Posted by Dan Draney on July 23, 2005
You may remember Gitanes as the unfiltered, French cigarettes that are strong enough to choke a camel. However, “les gitanes” is also French for “gypsies.” There are many gypsies today in France (and elsewhere in Europe), but the use of the word “gitanes” to describe them is no longer PC. Instead, they are officially known as “les gens de voyage,” which means “traveling people.”
Les gitanes have a very bad reputation as beggars, thieves, burglars and pickpockets, and changing what they are called is not going to affect that. They live in small trucks and trailers and travel from place to place in groups. When they arrive in a camping area, everyone else heads for the hills. On this trip we saw a pair of gypsy children loitering in a parking area of a medium-sized city, casting sideways glances into parked cars in search of valuables.
To deal with the problems of this “oppressed minority” the French government passed a law requiring cities to provide special areas for gypsy caravans to camp in, complete with electrical and plumbing facilities. The cities are not allowed to charge les gitanes anything for these services, so the local taxpayers have to pick up the tab for their “guests.” They’re not residents, so the gypsies don’t pay any of the local taxes to create and maintain these areas. Since much of their income is in cash transactions, the gypsies don’t pay much income tax or Value Added Tax (TVA) to the national government either.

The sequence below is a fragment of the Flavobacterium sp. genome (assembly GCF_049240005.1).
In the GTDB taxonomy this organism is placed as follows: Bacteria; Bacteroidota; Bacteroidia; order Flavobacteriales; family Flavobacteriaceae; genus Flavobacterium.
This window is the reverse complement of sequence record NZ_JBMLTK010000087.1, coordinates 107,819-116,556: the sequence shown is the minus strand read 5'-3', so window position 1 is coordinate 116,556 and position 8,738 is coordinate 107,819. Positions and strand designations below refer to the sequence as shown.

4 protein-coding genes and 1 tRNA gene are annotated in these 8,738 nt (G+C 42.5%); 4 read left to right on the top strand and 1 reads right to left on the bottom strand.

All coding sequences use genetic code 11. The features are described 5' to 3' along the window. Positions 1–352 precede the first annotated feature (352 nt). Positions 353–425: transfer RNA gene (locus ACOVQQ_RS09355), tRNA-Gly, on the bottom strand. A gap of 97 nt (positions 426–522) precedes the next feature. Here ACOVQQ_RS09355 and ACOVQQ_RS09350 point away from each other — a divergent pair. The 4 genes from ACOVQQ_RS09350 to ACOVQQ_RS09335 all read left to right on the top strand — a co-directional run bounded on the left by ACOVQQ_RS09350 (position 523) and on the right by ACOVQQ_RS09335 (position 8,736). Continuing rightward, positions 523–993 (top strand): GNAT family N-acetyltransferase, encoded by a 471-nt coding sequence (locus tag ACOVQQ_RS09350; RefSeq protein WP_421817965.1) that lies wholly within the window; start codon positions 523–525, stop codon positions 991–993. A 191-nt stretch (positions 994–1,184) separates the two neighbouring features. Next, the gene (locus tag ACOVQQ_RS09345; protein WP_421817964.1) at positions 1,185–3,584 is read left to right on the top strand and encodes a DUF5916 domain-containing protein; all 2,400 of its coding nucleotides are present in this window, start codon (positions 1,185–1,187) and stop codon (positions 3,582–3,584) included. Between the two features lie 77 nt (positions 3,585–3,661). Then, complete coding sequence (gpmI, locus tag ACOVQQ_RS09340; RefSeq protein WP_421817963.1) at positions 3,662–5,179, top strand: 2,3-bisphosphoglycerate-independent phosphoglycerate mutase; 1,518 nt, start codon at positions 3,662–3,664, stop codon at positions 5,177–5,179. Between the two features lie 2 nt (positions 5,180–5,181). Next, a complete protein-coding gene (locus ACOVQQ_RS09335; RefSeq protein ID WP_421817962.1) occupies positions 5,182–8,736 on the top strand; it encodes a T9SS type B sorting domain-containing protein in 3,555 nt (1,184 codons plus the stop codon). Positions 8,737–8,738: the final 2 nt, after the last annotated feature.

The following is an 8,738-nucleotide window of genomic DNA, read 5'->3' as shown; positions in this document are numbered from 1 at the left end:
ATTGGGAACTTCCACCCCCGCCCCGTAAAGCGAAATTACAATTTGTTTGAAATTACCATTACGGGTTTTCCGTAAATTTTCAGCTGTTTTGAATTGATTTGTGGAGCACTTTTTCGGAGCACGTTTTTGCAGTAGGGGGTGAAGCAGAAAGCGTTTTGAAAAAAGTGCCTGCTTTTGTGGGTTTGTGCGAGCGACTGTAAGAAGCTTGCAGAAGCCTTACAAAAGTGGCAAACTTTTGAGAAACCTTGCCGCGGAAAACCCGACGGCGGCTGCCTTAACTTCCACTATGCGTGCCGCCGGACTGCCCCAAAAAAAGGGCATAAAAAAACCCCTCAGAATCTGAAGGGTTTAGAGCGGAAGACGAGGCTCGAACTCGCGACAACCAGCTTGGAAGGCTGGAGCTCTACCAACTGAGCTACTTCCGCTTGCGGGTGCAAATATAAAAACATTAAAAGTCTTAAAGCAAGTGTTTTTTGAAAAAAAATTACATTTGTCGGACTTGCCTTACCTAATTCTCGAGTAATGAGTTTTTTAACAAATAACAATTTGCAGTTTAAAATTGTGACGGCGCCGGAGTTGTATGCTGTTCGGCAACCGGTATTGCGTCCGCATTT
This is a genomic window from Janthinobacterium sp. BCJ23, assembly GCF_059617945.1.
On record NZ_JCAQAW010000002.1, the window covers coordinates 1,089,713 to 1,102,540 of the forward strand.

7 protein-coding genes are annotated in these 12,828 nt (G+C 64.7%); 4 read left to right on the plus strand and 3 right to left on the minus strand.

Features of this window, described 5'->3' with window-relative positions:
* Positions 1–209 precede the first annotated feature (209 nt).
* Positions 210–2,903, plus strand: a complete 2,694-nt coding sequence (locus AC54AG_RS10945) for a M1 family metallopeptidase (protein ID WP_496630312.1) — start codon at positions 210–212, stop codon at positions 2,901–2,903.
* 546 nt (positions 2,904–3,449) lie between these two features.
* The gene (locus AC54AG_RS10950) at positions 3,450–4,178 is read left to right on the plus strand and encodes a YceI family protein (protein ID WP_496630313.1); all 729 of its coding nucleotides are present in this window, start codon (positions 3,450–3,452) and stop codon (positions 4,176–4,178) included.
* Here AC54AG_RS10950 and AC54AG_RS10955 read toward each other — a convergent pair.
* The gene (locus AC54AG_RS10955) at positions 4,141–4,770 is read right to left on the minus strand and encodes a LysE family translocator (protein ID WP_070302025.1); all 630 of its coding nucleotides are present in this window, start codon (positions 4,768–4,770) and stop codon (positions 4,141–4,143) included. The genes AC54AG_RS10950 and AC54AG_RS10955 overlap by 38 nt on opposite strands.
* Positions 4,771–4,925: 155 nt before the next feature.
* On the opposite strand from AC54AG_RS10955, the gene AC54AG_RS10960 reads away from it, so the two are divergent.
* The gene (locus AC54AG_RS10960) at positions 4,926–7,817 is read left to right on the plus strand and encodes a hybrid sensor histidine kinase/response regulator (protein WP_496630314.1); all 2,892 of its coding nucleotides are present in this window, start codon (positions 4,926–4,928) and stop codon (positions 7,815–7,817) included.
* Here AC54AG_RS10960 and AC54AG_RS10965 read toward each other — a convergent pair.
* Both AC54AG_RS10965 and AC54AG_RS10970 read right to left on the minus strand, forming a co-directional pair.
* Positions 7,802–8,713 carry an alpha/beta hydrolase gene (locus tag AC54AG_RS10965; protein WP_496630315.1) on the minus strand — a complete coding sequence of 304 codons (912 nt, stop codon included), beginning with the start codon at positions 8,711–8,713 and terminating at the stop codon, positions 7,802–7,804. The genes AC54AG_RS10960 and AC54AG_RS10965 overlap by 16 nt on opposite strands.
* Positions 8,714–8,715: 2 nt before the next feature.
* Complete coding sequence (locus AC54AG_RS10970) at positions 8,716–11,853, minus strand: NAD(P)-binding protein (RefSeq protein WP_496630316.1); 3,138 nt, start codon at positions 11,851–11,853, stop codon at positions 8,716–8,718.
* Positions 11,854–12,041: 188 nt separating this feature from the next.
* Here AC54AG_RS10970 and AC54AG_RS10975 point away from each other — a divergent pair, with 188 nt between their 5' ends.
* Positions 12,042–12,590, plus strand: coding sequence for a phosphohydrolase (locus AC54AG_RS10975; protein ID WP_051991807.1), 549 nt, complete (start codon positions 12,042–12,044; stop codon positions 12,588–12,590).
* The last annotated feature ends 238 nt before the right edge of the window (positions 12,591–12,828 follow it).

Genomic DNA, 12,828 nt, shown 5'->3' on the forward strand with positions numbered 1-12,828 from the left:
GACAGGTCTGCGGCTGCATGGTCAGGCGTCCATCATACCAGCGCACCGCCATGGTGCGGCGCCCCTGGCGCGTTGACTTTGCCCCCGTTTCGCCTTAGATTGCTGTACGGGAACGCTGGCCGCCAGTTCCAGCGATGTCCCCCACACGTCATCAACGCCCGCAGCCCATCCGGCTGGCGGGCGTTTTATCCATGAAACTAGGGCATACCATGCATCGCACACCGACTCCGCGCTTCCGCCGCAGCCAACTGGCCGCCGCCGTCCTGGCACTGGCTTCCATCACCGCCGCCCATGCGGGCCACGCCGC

It’s a pretty sweet deal. Perhaps les gitanes from the rest of Europe will soon be “voting with their feet” by moving en masse to France. Most Europeans are notoriously reluctant to relocate to where opportunities are better. At least the gypsies don’t have that problem.
Update: Some more information about Gypsies, aka Roma or Rroma can be found at The World Wide Web Virtual Library: Roma – Introduction and RELIGION AND CULTURE OF THE ROMA.